The vitality of a city's downtown is an important element in a community's economic development strategy. Goals such as promoting the revitalization of downtown to create a vital commercial core as the center of the community, or to revitalize and increase the economic vitality of downtown, are frequently articulated in city and town comprehensive plans. These goals are further developed by strategies that focus on traffic, transportation links and parking, visual appearance including signs, pedestrian improvements, safety, business location, and marketing.
This page provides links to resources and illustrates some of the strategies Washington local governments have used to develop these characteristics. As with other economic development strategies, downtown development should start with a community vision and be executed as a cooperative process between the local government and the local business community. Capitalizing on assets that attract tourists is a viable option for many of Washington's downtowns.
Resources for Downtown Development
The following are general sources of information regarding downtown development and revitalization.
- Cool Economic Development Tools, by Kennedy Smith, Main Street Now, November/December 2010, (Available through MRSC Library Loan)
- Ten Realistic Retail Themes for a Vibrant Downtown, by Bill Ryan, Downtown Idea Exchange, 06/15/2008
- Downtown Research and Development Center - Forum for exchanging news, information, and ideas about downtown revitalization
- How "Green" is Your Main Street?, MainStreet News, 04/2009, entire issue - Articles on how sustainability relates to main street and how to get started
- Leveraging the Creative Economy for Downtown Development, Josephine Kelly, Georgia Downtown Association, 02/06/2014
- Main Street Center - National Trust for Historic Preservation - Useful information for revitalizing historic downtown centers
- Main Street Program, Washington State Department of Archaeology and Historic Preservation - Uses National Main Street Center's 4-Point Approach® Program; managed by Washington Trust for Historic Preservation
- Turning Around Downtown: Twelve Steps to Revitalization, by Christopher B. Leinberger, Brookings Institution Metropolitan Policy Program, 03/08/2005
- Downtown Revitalization, Rural Information Center, U.S. Department of Agriculture - Resource Guide updated 04/2014; links to many publications and reports on downtown revitalization in small communities
Selected Statutes Applicable to Financing Downtown Development
These statutes and related MRSC webpages address financing of downtown development. See also Washington Statutes Relating to Financing Economic Development, MRSC
Program and Plan Descriptions
Many communities have websites to market their downtowns that include information on how their downtown vision is being carried out. The marketing of downtown is often done by the local chamber of commerce or other downtown association and may appear on a visitor information website.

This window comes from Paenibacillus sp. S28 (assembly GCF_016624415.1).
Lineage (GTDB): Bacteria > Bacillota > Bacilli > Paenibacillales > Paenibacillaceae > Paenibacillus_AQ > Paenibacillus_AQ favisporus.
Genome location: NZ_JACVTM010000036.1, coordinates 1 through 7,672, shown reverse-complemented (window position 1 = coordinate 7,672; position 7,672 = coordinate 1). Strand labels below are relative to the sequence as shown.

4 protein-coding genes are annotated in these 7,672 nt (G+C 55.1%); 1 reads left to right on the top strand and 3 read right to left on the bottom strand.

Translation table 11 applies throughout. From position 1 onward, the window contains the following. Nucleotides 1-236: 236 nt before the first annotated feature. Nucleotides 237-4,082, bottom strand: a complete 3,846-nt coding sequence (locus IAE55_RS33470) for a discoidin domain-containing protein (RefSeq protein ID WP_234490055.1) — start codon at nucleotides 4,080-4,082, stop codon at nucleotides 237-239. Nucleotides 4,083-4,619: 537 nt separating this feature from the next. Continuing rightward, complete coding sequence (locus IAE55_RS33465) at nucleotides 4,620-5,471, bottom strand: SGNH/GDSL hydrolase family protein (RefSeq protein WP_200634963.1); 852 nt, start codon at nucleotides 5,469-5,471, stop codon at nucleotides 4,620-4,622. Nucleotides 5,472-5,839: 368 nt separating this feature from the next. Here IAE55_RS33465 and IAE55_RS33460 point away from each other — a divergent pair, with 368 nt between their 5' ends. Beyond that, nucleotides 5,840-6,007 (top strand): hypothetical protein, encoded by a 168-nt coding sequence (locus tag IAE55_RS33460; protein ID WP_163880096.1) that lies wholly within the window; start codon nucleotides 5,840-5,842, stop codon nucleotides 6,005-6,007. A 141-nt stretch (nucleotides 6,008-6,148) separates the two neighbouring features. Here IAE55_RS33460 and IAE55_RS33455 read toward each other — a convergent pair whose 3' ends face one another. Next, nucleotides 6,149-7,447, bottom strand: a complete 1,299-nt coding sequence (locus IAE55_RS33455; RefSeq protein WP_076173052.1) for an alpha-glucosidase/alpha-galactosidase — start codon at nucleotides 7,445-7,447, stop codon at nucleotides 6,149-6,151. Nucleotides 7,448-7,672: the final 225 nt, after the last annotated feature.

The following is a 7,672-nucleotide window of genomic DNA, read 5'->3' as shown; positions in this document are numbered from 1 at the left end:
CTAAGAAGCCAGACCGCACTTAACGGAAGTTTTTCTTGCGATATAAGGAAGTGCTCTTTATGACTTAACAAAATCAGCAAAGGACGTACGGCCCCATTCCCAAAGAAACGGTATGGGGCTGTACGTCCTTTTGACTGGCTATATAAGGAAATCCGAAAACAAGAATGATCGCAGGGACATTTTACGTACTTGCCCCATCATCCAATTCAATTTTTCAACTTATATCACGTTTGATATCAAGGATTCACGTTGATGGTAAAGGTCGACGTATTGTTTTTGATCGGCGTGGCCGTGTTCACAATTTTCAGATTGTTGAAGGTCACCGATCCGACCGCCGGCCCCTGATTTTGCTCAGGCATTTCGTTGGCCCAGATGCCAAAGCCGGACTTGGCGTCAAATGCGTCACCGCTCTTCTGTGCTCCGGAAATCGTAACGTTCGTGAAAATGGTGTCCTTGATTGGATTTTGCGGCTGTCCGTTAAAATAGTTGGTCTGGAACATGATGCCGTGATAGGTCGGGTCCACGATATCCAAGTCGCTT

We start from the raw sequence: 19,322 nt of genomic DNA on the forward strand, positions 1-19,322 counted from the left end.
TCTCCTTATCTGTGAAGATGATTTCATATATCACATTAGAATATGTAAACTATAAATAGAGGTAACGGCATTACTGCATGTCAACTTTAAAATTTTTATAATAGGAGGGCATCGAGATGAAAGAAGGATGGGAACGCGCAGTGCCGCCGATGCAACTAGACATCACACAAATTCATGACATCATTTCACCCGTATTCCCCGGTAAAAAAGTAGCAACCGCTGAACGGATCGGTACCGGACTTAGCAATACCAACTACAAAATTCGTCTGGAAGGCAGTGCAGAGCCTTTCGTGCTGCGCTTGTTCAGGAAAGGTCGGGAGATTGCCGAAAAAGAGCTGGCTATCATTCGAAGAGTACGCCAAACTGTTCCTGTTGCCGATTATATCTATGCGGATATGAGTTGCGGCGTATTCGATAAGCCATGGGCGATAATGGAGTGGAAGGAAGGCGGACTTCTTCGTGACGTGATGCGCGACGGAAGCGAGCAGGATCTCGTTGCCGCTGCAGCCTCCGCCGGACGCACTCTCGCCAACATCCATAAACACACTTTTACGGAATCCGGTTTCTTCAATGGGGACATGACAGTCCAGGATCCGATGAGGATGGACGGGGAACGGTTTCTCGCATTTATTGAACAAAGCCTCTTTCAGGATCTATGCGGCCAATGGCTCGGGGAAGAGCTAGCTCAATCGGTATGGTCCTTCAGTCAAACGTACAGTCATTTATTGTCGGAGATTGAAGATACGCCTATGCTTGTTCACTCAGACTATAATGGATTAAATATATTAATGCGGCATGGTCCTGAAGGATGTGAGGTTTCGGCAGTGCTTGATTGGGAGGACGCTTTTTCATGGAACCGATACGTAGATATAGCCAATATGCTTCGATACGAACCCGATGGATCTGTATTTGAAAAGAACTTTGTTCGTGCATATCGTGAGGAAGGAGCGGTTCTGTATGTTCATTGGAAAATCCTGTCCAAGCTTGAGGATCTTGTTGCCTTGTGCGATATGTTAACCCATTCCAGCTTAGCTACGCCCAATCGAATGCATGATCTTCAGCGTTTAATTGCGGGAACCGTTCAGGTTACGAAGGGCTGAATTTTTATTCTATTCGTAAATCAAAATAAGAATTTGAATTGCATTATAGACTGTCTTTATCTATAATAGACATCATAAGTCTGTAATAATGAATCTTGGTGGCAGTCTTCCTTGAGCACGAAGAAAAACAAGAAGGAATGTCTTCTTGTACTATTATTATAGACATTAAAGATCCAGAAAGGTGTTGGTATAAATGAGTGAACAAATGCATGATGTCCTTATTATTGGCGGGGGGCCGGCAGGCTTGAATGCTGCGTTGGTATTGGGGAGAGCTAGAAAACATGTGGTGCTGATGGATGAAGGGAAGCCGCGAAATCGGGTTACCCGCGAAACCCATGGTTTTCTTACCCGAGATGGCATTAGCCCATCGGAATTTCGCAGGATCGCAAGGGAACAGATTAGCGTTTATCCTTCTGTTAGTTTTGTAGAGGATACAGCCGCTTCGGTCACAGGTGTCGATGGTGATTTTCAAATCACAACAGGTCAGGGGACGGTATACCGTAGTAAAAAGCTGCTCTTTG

Downtowns Developed Around Themes
Each community has a unique identity that can serve as the basis for downtown development. It might be the preservation of a cultural heritage, such as Poulsbo's Scandinavian roots or Lynden's Dutch heritage. In some communities, the existence of historic structures from a different era provides a central focus, as in Port Townsend and Snohomish. For many smaller towns, the preservation and enhancement of the small town or village atmosphere may be the primary theme on which to develop. Caution should be exercised if a community chooses to pursue a theme that does not have roots in the community or is not related to the community's architectural character or physical location.
Leavenworth - "The Bavarian Village"
Toppenish - "Where the West Still Lives" and "City of Murals"
- Toppenish Municipal Code Ch. 17.26 - Design Review District
- "City of Murals" - Toppenish has over 70 murals bringing to life scenes from the Old West: railroading, rodeos, farming, aviation events, Yakama Indian Nation scenes, and various historical events. Every mural is an historically correct depiction of the area's history.
Winthrop - "Gateway to the North Cascades"
Langley - "Washington's Most Beautiful Waterfront Town"
Walla Walla - "Cradle of Northwest History"
Zillah Tuscan Design
- Zillah Municipal Code Ch. 15.30 - Old World Architectural Design Standards
Downtown Historic Districts
These communities have capitalized on their historic character to attract tourists. For more information, see MRSC's page on Historic Preservation.
La Conner - "Historic Fishing Village"
Port Townsend - "Washington's Victorian Seaport"
- Port Townsend Municipal Code Ch. 17.30 - Historic Preservation Code (see Sec.17.30.140 - Historic Overlay District - Design Review)
- PTGuide - Guide to city sights and activities
Snohomish - "Antique Capital of the Northwest"
This section includes links to related MRSC pages and sample downtown streetscape projects and plans from Washington jurisdictions.